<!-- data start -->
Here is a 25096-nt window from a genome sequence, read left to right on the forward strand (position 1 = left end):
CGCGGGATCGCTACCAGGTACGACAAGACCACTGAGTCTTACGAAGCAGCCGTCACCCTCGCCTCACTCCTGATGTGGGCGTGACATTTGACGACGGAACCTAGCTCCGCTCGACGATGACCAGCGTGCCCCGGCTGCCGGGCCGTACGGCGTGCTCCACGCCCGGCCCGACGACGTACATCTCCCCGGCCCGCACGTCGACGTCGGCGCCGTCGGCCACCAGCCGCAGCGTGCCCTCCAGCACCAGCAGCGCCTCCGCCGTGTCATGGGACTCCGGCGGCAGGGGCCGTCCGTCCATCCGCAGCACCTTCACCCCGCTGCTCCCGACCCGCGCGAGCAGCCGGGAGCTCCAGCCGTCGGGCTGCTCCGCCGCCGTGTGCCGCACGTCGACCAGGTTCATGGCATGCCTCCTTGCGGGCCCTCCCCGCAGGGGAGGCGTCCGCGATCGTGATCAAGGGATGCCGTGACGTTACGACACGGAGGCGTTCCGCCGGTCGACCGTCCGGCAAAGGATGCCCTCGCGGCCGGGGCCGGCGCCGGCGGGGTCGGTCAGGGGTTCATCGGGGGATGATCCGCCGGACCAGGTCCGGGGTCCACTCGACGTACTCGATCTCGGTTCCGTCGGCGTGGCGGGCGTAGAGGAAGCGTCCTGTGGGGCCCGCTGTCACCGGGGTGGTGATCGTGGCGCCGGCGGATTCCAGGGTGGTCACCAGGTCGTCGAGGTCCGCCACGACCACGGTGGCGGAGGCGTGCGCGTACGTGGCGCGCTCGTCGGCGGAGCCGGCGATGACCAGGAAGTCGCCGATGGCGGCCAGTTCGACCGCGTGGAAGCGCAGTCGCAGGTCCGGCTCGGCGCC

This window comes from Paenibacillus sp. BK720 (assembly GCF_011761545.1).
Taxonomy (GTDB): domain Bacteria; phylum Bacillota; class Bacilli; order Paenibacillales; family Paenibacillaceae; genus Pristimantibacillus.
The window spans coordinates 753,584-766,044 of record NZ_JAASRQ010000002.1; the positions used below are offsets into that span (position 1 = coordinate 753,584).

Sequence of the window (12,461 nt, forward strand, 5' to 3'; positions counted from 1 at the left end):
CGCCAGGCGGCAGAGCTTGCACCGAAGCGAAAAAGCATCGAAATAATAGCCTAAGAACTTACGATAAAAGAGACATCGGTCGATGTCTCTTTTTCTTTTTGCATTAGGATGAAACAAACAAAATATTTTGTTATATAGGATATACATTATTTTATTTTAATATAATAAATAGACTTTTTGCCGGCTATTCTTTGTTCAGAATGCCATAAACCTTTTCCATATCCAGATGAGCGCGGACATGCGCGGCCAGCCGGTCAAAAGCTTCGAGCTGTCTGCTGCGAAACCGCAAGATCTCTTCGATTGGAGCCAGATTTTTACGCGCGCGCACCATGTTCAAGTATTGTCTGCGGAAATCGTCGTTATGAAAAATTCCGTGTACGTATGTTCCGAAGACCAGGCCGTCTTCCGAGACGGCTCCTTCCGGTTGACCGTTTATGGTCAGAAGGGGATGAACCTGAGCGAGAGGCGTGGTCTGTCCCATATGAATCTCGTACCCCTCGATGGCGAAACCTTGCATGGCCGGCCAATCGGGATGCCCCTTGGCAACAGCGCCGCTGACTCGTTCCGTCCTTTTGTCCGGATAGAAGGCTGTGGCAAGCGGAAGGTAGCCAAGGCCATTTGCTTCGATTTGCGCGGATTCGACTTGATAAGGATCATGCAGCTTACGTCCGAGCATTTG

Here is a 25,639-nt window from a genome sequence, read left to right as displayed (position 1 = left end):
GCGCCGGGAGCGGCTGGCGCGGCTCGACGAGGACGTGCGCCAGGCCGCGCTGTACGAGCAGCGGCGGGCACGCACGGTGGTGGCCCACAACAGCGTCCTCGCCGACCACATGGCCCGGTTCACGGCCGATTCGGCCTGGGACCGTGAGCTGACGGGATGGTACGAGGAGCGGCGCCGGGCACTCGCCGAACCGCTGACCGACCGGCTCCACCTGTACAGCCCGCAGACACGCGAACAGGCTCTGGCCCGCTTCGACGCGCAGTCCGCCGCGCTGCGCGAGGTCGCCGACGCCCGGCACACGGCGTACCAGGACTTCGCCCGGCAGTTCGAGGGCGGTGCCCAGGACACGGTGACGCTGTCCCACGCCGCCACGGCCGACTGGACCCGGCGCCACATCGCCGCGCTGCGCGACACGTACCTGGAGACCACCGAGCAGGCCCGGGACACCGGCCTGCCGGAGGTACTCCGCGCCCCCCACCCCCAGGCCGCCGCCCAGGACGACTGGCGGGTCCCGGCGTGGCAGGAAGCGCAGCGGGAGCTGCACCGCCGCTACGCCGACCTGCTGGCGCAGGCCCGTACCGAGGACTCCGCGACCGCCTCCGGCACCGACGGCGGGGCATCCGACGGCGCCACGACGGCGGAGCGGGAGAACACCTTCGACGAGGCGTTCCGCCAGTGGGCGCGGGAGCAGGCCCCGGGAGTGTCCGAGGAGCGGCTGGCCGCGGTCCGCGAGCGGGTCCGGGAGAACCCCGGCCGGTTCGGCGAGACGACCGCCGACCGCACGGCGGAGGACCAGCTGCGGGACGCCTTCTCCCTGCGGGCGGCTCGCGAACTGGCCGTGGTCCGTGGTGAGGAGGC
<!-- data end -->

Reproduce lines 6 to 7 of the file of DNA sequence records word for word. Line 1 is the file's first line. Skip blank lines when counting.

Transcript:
Sequence of the window (12,461 nt, forward strand, 5' to 3'; positions counted from 1 at the left end):
CGCCAGGCGGCAGAGCTTGCACCGAAGCGAAAAAGCATCGAAATAATAGCCTAAGAACTTACGATAAAAGAGACATCGGTCGATGTCTCTTTTTCTTTTTGCATTAGGATGAAACAAACAAAATATTTTGTTATATAGGATATACATTATTTTATTTTAATATAATAAATAGACTTTTTGCCGGCTATTCTTTGTTCAGAATGCCATAAACCTTTTCCATATCCAGATGAGCGCGGACATGCGCGGCCAGCCGGTCAAAAGCTTCGAGCTGTCTGCTGCGAAACCGCAAGATCTCTTCGATTGGAGCCAGATTTTTACGCGCGCGCACCATGTTCAAGTATTGTCTGCGGAAATCGTCGTTATGAAAAATTCCGTGTACGTATGTTCCGAAGACCAGGCCGTCTTCCGAGACGGCTCCTTCCGGTTGACCGTTTATGGTCAGAAGGGGATGAACCTGAGCGAGAGGCGTGGTCTGTCCCATATGAATCTCGTACCCCTCGATGGCGAAACCTTGCATGGCCGGCCAATCGGGATGCCCCTTGGCAACAGCGCCGCTGACTCGTTCCGTCCTTTTGTCCGGATAGAAGGCTGTGGCAAGCGGAAGGTAGCCAAGGCCATTTGCTTCGATTTGCGCGGATTCGACTTGATAAGGATCATGCAGCTTACGTCCGAGCATTTG